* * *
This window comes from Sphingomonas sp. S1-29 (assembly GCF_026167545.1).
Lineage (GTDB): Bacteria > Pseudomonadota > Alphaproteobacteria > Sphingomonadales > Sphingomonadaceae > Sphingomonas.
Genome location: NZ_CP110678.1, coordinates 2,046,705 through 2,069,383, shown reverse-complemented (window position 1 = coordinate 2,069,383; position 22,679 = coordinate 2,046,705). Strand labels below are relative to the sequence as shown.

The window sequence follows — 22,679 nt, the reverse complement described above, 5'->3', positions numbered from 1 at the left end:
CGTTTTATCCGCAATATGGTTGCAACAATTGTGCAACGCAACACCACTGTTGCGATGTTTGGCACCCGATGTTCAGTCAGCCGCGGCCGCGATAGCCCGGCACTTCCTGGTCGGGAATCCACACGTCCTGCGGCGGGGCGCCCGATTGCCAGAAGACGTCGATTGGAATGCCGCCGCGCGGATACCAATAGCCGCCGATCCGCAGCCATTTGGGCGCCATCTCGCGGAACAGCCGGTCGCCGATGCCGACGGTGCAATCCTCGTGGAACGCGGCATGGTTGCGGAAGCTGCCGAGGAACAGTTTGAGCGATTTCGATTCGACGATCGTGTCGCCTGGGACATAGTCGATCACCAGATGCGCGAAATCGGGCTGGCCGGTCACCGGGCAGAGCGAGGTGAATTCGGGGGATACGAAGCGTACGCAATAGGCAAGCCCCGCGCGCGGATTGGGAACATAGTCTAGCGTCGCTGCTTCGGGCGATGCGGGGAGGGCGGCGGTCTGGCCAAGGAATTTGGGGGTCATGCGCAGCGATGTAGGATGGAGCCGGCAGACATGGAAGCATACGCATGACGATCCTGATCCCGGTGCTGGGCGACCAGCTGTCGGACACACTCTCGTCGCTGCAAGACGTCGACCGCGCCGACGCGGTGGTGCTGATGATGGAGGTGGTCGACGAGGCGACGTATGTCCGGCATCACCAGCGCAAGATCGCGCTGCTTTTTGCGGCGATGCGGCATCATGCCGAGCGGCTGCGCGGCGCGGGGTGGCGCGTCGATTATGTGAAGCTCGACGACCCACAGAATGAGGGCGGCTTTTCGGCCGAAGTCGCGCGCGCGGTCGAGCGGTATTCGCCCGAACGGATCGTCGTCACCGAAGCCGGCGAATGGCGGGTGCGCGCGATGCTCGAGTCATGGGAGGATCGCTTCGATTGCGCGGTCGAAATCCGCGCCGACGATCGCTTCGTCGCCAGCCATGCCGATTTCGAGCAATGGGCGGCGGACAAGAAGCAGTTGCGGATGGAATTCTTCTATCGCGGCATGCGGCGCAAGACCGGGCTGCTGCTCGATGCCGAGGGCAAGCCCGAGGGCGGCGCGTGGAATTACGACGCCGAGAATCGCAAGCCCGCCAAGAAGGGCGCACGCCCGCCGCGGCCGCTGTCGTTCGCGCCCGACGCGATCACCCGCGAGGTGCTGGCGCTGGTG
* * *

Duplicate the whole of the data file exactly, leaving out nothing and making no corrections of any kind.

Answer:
This window comes from Sphingomonas sp. S1-29 (assembly GCF_026167545.1).
Lineage (GTDB): Bacteria > Pseudomonadota > Alphaproteobacteria > Sphingomonadales > Sphingomonadaceae > Sphingomonas.
Genome location: NZ_CP110678.1, coordinates 2,046,705 through 2,069,383, shown reverse-complemented (window position 1 = coordinate 2,069,383; position 22,679 = coordinate 2,046,705). Strand labels below are relative to the sequence as shown.

The window sequence follows — 22,679 nt, the reverse complement described above, 5'->3', positions numbered from 1 at the left end:
CGTTTTATCCGCAATATGGTTGCAACAATTGTGCAACGCAACACCACTGTTGCGATGTTTGGCACCCGATGTTCAGTCAGCCGCGGCCGCGATAGCCCGGCACTTCCTGGTCGGGAATCCACACGTCCTGCGGCGGGGCGCCCGATTGCCAGAAGACGTCGATTGGAATGCCGCCGCGCGGATACCAATAGCCGCCGATCCGCAGCCATTTGGGCGCCATCTCGCGGAACAGCCGGTCGCCGATGCCGACGGTGCAATCCTCGTGGAACGCGGCATGGTTGCGGAAGCTGCCGAGGAACAGTTTGAGCGATTTCGATTCGACGATCGTGTCGCCTGGGACATAGTCGATCACCAGATGCGCGAAATCGGGCTGGCCGGTCACCGGGCAGAGCGAGGTGAATTCGGGGGATACGAAGCGTACGCAATAGGCAAGCCCCGCGCGCGGATTGGGAACATAGTCTAGCGTCGCTGCTTCGGGCGATGCGGGGAGGGCGGCGGTCTGGCCAAGGAATTTGGGGGTCATGCGCAGCGATGTAGGATGGAGCCGGCAGACATGGAAGCATACGCATGACGATCCTGATCCCGGTGCTGGGCGACCAGCTGTCGGACACACTCTCGTCGCTGCAAGACGTCGACCGCGCCGACGCGGTGGTGCTGATGATGGAGGTGGTCGACGAGGCGACGTATGTCCGGCATCACCAGCGCAAGATCGCGCTGCTTTTTGCGGCGATGCGGCATCATGCCGAGCGGCTGCGCGGCGCGGGGTGGCGCGTCGATTATGTGAAGCTCGACGACCCACAGAATGAGGGCGGCTTTTCGGCCGAAGTCGCGCGCGCGGTCGAGCGGTATTCGCCCGAACGGATCGTCGTCACCGAAGCCGGCGAATGGCGGGTGCGCGCGATGCTCGAGTCATGGGAGGATCGCTTCGATTGCGCGGTCGAAATCCGCGCCGACGATCGCTTCGTCGCCAGCCATGCCGATTTCGAGCAATGGGCGGCGGACAAGAAGCAGTTGCGGATGGAATTCTTCTATCGCGGCATGCGGCGCAAGACCGGGCTGCTGCTCGATGCCGAGGGCAAGCCCGAGGGCGGCGCGTGGAATTACGACGCCGAGAATCGCAAGCCCGCCAAGAAGGGCGCACGCCCGCCGCGGCCGCTGTCGTTCGCGCCCGACGCGATCACCCGCGAGGTGCTGGCGCTGGTG